Bob pointed out the Escarpment several times after we crossed into Canada at Detroit. It really is beautiful. And at some point, he devised a plan. Okaaaaay.

Rattlesnake Point, near Milton

Rattlesnake Point, near Milton

Bob had been building gardens at home for quite some time. It was a passion in the beginning. He suddenly had five acres to play with after having lived in apartments all his adult life.  We invested heavily in cross ties and landscape timbers, soil, plants, bricks, and who knows what else. It was a game of hit or miss on the plants and trees, but we persevered.

He also discovered rocks and stones at a small lake near us. He became quite fond of using rock as sculpture in the garden.

Needless to say, there are great rocks on the Escarpment.

So, one day, while we were there, we took a trip into Milton and up onto the Escarpment so that Bob could go rock hunting.

Big rock hunting. Big rock, as in load-all-the-luggage-into-the-back-seat-so-we-can-get-a-few-hundred-pounds-of-stone-in-the-trunk-of-a-baby-Honda, big rock.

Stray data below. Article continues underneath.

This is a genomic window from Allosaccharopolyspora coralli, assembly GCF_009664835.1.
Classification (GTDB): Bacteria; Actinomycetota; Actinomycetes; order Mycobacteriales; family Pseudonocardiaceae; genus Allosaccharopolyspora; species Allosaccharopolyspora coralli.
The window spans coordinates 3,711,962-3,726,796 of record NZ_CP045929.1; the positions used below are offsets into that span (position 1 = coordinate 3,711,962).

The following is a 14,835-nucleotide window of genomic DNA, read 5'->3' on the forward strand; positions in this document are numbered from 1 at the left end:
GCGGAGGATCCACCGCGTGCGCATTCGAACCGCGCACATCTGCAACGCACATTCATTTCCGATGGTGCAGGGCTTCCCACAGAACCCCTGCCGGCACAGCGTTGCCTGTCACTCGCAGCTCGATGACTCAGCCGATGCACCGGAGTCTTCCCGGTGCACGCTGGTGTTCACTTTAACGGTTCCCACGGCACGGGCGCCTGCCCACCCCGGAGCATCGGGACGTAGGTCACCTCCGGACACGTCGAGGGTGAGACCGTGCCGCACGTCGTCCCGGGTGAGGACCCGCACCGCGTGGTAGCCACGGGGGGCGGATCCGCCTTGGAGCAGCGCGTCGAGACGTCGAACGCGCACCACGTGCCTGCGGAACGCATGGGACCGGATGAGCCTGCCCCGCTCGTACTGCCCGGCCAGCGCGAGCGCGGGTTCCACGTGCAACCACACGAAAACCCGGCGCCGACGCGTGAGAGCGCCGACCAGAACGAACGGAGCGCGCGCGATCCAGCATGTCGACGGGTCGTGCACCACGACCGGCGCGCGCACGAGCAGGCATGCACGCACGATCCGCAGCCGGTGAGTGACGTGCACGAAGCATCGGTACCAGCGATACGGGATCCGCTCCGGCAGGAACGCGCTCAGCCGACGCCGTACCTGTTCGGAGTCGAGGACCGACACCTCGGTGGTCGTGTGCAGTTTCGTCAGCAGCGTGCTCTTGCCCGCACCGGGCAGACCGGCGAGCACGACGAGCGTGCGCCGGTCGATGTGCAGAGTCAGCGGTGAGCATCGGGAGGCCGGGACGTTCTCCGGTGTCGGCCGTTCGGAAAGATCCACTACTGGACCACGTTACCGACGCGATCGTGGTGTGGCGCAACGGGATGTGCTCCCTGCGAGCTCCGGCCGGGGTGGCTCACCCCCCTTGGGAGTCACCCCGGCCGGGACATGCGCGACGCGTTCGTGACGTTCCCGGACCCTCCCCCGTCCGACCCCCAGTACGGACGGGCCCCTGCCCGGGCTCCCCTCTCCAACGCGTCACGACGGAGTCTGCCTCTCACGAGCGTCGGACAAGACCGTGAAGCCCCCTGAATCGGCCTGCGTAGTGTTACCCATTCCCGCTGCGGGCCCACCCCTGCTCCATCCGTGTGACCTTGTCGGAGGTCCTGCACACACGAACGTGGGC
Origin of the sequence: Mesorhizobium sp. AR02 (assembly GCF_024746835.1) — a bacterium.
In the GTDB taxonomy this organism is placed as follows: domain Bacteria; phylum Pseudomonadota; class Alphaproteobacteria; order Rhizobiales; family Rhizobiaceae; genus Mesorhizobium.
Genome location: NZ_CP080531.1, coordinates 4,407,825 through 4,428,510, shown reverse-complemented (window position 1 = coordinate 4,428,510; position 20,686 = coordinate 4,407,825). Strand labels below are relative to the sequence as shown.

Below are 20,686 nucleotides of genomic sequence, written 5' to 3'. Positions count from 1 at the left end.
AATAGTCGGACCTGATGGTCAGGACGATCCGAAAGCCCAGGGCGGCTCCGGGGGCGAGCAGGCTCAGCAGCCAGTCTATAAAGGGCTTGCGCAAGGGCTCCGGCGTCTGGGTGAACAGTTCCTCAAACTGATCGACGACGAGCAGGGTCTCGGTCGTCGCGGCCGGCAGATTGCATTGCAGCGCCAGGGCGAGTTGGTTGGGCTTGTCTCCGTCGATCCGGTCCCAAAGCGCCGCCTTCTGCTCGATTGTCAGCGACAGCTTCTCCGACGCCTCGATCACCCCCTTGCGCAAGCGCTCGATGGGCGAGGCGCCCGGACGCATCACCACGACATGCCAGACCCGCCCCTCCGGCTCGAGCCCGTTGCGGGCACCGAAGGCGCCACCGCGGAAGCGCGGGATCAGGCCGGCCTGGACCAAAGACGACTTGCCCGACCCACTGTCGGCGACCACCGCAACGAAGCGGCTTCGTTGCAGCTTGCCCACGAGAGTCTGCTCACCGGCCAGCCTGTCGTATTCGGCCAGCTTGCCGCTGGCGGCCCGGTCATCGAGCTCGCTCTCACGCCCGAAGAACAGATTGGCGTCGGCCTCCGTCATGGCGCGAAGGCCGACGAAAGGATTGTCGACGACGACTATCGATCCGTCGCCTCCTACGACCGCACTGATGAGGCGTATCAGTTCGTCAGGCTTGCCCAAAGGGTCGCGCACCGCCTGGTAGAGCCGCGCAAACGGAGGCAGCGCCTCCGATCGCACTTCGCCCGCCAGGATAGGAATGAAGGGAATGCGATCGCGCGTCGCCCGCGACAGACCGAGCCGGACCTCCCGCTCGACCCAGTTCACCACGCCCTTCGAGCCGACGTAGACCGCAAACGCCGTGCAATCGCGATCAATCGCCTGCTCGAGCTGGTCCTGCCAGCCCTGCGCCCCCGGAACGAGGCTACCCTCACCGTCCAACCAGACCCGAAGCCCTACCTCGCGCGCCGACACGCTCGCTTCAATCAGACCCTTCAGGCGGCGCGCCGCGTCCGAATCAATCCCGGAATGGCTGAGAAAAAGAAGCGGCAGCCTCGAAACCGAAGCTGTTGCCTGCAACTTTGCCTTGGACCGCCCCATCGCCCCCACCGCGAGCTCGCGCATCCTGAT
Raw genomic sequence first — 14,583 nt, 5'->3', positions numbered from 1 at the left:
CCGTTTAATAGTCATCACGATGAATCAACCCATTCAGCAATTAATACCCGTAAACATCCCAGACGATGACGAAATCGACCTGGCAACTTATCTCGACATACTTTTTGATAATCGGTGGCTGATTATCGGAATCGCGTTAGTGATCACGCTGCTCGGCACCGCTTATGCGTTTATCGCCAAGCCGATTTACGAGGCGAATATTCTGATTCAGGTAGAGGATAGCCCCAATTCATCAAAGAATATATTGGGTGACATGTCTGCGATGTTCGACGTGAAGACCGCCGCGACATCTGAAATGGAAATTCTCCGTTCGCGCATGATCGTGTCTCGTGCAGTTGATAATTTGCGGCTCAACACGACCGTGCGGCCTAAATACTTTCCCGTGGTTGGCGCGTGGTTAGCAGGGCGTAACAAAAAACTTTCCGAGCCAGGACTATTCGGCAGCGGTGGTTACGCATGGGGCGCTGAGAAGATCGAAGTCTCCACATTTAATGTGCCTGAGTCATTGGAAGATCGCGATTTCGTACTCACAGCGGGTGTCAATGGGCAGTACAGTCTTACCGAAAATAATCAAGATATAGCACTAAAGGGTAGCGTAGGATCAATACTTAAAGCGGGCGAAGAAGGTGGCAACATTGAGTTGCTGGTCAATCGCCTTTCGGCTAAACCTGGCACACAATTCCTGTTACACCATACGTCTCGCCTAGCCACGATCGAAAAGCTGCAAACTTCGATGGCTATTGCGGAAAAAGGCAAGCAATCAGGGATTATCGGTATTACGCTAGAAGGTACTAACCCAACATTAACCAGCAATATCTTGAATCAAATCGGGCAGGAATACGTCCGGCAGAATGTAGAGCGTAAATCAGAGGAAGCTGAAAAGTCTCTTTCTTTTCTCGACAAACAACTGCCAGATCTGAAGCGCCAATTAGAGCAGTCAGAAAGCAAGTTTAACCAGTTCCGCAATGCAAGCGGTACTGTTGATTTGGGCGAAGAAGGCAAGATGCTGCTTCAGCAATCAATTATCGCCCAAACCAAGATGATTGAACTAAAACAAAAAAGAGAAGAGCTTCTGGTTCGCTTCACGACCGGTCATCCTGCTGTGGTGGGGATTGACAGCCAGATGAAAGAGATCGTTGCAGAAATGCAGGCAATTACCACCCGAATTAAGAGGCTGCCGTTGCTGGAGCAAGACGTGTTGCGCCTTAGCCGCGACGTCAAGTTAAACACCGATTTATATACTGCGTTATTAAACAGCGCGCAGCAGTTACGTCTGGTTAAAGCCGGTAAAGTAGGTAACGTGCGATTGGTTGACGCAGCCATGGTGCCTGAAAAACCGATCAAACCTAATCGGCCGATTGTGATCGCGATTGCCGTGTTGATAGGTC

And we did.

Yes, that is correct. Bob was planning on leaving the country and crossing into the states, through customs, with a ton of rock in the trunk

We found some pretty interesting rock.

This one in particular.

A bit of Escarpment

A bit of Escarpment










And Bob was really confident as crossing through Canadian customs had been a breeze. Going into Canada was always easy.

Being rather laid back about most things (Hah!), I went along.

Everything was peachy on the way from Toronto to the border. The baby Honda didn’t seem to mind the load although the gas consumption appeared to be slightly higher. Yes, that 200 plus miles just flew right by us.

And we entered U.S. customs.

We presented our documents to the customs officer. At the time I just needed my driver’s license and birth certificated and he needed his passport and ‘green’ card.

The officer asked a couple of questions, examined our documents and looked at us closely.

Then he stepped out and asked us to pop the trunk.

Oh shit.

He told us where to pull over.

And when we stopped we were surrounded by 6 armed officers and told to exit the car.

My first reaction was ‘Really?’

Not a one of them cracked a smile.

The trunk was popped again.